A weak Judicial System has led to an increase of Honor Killings in Kohistan

The Kohistan district in Khyber Pakhtunkhwa has once again drawn media attention due to a grave incident of what is referred to as “honor killing”. On February 22nd, a distressing act of violence was reported in the village of Burparo, where a young woman and man were fatally shot. Subsequently, it is alleged that the male victim’s body was subjected to further desecration.

The First Information Report (FIR) lodged at the Koz Paro Police Station outlines that law enforcement was alerted to the murder of a male and female in the Burparo locality on the aforementioned date. Upon their arrival, authorities discovered the remains of Obaidullah, also known as Koko, son of Maulvi Hakeem Khan, and Blue Bibi, daughter of Anjeel, in a grievous state.

Investigative reports indicate that Obaidullah’s body was found in the snow close to a residence, while Blue Bibi’s was located within the dwelling.

This heinous act of violence has led to the registration of a case by SHO Muhammad Javed of the Koz Paro Police Station. The complaint implicates the two brothers of the deceased woman, Muhammad Islam, and Sher Baz, along with their father Anjeel, citing illicit relations as the purported motive behind the killings.

The Station House Officer (SHO) has verified that the tragic event constitutes an “honor killing”. Ubaidullah, hailing from the village of Ghato Sharakot, purportedly visited Blue Bibi in Burparo, during which it is alleged that the young woman’s father, Anjeel, and her brother, Muhammad Islam, fatally assaulted both individuals.

A person under the pseudonym Muhammad Sulaiman, who resides in Sharakot and is closely related to the victims, criticized the police response to the incident. He contends that the authorities displayed a lack of urgency, noting that the suspects initially confined the young man within a room of their residence and proceeded to summon relatives, yet, according to him, police intervention was delayed, resulting in the deaths of both Ubaidullah and Blue Bibi.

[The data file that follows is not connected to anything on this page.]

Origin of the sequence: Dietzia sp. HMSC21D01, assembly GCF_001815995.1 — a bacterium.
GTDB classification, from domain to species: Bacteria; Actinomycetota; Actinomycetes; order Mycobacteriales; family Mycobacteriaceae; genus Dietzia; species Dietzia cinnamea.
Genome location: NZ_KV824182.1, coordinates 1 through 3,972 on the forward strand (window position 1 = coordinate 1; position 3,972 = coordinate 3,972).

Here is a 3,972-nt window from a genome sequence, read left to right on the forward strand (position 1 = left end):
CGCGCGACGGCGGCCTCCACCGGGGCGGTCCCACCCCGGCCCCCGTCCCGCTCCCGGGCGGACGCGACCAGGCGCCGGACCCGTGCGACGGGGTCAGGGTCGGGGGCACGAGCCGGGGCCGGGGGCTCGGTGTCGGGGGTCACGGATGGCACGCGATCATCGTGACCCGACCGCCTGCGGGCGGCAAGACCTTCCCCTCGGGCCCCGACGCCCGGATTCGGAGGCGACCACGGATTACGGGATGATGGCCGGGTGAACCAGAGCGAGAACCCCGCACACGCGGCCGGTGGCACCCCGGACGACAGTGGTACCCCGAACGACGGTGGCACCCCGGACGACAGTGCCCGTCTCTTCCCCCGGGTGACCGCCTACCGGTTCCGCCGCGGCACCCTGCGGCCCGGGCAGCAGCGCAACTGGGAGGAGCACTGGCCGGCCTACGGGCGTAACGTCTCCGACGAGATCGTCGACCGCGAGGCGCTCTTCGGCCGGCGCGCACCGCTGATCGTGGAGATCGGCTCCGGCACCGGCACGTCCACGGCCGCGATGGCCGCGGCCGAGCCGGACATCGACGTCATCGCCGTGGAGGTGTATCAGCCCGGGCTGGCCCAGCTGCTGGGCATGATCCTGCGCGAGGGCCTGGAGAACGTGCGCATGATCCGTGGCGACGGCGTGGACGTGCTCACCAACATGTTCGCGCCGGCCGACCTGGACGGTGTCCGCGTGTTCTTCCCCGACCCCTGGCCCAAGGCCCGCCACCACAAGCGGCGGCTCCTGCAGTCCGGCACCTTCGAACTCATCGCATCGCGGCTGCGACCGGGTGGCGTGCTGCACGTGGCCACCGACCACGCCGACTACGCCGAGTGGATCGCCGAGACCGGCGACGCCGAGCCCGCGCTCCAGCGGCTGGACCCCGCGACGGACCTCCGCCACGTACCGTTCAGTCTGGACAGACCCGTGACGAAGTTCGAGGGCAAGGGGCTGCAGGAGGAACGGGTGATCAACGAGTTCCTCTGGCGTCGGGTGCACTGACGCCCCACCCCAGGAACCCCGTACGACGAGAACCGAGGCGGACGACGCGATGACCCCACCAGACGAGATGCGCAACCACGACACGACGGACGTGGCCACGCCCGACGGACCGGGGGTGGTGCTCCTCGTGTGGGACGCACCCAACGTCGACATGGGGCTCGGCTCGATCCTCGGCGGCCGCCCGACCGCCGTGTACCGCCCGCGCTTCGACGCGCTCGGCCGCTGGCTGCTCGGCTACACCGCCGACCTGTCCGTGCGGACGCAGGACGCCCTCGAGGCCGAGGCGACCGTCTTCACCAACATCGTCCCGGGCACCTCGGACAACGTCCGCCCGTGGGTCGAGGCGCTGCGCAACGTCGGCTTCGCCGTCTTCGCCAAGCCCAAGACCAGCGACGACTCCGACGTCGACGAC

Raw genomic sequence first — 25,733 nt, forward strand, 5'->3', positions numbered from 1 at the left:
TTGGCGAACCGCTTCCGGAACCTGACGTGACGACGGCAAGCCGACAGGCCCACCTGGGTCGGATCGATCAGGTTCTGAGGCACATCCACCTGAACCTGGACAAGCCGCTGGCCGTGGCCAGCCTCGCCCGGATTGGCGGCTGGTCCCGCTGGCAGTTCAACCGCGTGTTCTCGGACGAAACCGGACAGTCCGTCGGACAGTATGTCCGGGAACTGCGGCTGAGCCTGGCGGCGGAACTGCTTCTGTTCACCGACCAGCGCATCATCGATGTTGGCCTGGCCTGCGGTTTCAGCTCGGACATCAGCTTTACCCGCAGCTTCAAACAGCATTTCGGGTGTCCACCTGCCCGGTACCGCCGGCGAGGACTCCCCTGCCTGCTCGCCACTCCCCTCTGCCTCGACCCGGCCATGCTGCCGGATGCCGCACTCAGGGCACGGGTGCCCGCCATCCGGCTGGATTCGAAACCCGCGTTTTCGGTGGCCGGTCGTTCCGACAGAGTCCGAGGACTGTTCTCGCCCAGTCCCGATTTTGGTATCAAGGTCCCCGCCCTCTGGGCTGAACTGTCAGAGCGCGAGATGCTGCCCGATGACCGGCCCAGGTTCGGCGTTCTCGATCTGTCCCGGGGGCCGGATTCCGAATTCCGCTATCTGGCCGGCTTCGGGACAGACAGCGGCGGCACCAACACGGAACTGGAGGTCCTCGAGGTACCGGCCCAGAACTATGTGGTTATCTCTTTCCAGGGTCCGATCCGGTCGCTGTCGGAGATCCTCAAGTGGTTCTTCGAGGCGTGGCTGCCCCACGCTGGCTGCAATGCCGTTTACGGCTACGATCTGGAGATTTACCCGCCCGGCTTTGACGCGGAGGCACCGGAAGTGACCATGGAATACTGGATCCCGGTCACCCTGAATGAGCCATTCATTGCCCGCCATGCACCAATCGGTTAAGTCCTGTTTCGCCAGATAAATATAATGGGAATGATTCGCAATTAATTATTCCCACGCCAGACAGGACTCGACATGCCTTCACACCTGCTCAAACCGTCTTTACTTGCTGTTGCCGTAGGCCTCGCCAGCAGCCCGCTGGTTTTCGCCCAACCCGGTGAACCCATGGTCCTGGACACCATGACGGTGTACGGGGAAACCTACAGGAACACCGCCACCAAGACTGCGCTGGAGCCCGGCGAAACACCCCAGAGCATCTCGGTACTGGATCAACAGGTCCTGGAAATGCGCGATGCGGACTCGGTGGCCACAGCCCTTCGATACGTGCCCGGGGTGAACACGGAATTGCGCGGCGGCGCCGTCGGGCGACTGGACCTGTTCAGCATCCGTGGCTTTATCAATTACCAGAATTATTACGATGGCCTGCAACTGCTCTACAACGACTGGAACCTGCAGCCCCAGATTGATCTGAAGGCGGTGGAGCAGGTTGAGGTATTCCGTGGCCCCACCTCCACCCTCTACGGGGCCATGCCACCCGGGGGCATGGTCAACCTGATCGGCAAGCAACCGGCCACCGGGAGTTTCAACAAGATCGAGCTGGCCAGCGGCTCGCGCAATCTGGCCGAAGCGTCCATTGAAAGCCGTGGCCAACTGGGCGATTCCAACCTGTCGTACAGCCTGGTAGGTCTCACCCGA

The District Public Prosecutor for Kolai Police in Kohistan, Hussain Ahmad, informed that the three suspects were apprehended and subsequently placed under a five-day physical remand as of Wednesday.

While acknowledging a rise in honor killings in the region, he points to the proliferation of mobile phones as a contributing factor. It is remarked that, within Kohistan, social norms strongly disapprove of women engaging in communication with unrelated males, a practice believed to be a catalyst for such grievous incidents.

The District Public Prosecutor has highlighted a significant challenge in prosecuting cases of homicide labeled as “honor killings”, noting that the First Information Reports (FIRs) filed in such instances often lack substantial evidence, and witness testimonies are scarce. This scarcity is attributed to a prevailing communal sympathy towards the accused, coupled with a general reluctance to see them penalized. Such dynamics frequently result in the acquittal of suspects.

In the past four months, this remote district of Kolai Pals Kohistan has witnessed the loss of three human lives across separate incidents attributed to honor-related motives. Notably, there was an incident where a young woman narrowly escaped an attempt on her life, marking a rare deviation from the fatal outcomes typically associated with such cases in Kohistan.

The district of Kolai Pals Kohistan in northern Khyber Pakhtunkhwa garnered significant media attention in 2012 due to an incident of honor killings linked to a video showing young men dancing and young women clapping. This incident tragically resulted in the death of four girls.